Past Activities of SiegedSec
Analysts have observed SiegedSec providing evidence of defacing or compromising at least 11 websites with crude language and graphics. In April, the group claimed to have successfully defaced over 100 domains and hinted they still have access. They have also been found to be associated with several thousand compromised LinkedIn profiles.
In May, SiegedSec announced that they successfully attacked an Indian online news distribution outlet, NewsVoir. The group leaked two archives, one containing 27GB of documents stolen from the organization’s servers and another consisting of hundreds of gigabytes of source code and API data.
Recently, the group claimed that the website provider for NewsVoir, WebGuruz, had contacted them directly. SiegedSec leaked a screenshot reportedly from their chat with a WebGuruz representative, where “Wolf” (YourAnonWolf) hinted that they might be interested in financial compensation for their actions, suggesting that their motives are not just for fun or games.
Atlassian Suspects Third-Party Vendor
Atlassian has confirmed that the data breach was caused by a breach of their third-party vendor Envoy. However, Atlassian clarified that product and customer data were not at risk since they were not accessible via the Envoy app. The company is currently investigating the incident and has enhanced physical security across its offices.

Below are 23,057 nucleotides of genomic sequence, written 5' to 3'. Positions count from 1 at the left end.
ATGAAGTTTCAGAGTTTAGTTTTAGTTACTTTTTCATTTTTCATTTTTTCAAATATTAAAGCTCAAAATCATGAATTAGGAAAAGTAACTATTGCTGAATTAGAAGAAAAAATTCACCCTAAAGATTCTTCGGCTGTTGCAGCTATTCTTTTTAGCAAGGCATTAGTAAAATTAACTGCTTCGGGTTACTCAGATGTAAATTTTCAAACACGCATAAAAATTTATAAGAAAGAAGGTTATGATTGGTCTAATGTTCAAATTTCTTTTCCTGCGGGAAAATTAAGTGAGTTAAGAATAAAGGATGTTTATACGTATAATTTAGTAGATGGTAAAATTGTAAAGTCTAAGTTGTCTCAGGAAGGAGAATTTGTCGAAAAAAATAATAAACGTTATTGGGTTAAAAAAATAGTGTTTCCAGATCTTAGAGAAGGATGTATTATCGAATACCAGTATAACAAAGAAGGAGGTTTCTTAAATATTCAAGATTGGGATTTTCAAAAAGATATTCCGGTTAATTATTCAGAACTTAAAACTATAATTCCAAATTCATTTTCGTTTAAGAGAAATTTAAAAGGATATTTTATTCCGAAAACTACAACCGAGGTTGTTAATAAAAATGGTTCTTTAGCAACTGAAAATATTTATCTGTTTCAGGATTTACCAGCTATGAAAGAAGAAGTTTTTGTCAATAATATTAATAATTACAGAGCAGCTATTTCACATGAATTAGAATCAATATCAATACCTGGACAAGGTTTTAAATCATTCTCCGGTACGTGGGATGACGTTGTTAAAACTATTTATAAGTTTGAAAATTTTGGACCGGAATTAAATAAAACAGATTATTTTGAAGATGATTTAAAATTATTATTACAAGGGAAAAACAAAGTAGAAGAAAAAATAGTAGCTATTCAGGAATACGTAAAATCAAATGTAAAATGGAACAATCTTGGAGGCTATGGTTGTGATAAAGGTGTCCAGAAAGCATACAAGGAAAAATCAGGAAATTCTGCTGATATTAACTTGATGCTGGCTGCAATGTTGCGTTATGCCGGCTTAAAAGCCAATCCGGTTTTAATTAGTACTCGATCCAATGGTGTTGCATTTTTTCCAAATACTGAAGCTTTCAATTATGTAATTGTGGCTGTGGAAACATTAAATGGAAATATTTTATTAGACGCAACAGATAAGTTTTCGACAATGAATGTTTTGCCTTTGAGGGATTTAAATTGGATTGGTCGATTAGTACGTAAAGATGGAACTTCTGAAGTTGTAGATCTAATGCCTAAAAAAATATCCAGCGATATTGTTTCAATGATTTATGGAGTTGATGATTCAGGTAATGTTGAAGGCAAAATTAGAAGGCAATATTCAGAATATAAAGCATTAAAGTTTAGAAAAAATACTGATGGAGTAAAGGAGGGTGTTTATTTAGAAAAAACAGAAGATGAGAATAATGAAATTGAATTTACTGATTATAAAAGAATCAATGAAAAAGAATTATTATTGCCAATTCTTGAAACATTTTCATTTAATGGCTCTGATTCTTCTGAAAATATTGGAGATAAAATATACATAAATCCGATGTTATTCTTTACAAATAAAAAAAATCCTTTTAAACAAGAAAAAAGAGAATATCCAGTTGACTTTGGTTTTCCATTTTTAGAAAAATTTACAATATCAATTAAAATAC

On the other hand, Envoy has denied any breach on their systems and believes that an Atlassian employee’s valid credentials were stolen, allowing the hacker to access the Atlassian employee directory and office floor plans held within Envoy’s app. Envoy also assured its customers that they have stringent measures to protect their data’s security and privacy.
Stay Ahead of Hackers with SOCRadar
Although the damage caused by their cyberattacks is unknown, the leaked data that SiegedSec shared on their Telegram channel and dark web forums could be used by other threat actors to gain access to private corporate and personal information which they have posted.
Hackers can use building floorplans to aid in their attack plans in several ways. For instance, floorplans can provide detailed information about a building’s layout, including the location of security cameras, access points, and critical IT infrastructure. Armed with this information, hackers can identify potential vulnerabilities, execute physical security breaches such as stealing physical documents or hardware and launch targeted attacks against specific areas of the building.
SOCRadar’s comprehensive threat actor tracking capabilities allow organizations to stay ahead of emerging threats and take proactive measures to protect their critical assets from potential attacks.
The SOCRadar Supply Chain Intelligence tab keeps you up-to-date on the latest cybersecurity incidents involving other businesses. You can add businesses you want to monitor to your watchlist and gain insights into hacker campaigns targeting your partners or vendors. This module is designed to avoid potential incidents caused by third-party involvement.